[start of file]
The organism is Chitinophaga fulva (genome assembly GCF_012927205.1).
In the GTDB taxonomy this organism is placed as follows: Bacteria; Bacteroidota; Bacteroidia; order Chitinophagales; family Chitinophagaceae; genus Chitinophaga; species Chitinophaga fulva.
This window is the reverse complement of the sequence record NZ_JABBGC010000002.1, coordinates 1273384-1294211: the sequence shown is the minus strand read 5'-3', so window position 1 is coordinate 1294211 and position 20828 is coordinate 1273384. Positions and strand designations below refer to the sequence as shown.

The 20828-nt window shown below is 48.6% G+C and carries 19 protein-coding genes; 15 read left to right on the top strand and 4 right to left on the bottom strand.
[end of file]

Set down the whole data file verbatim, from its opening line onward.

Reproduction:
The organism is Chitinophaga fulva (genome assembly GCF_012927205.1).
In the GTDB taxonomy this organism is placed as follows: Bacteria; Bacteroidota; Bacteroidia; order Chitinophagales; family Chitinophagaceae; genus Chitinophaga; species Chitinophaga fulva.
This window is the reverse complement of the sequence record NZ_JABBGC010000002.1, coordinates 1273384-1294211: the sequence shown is the minus strand read 5'-3', so window position 1 is coordinate 1294211 and position 20828 is coordinate 1273384. Positions and strand designations below refer to the sequence as shown.

The 20828-nt window shown below is 48.6% G+C and carries 19 protein-coding genes; 15 read left to right on the top strand and 4 right to left on the bottom strand.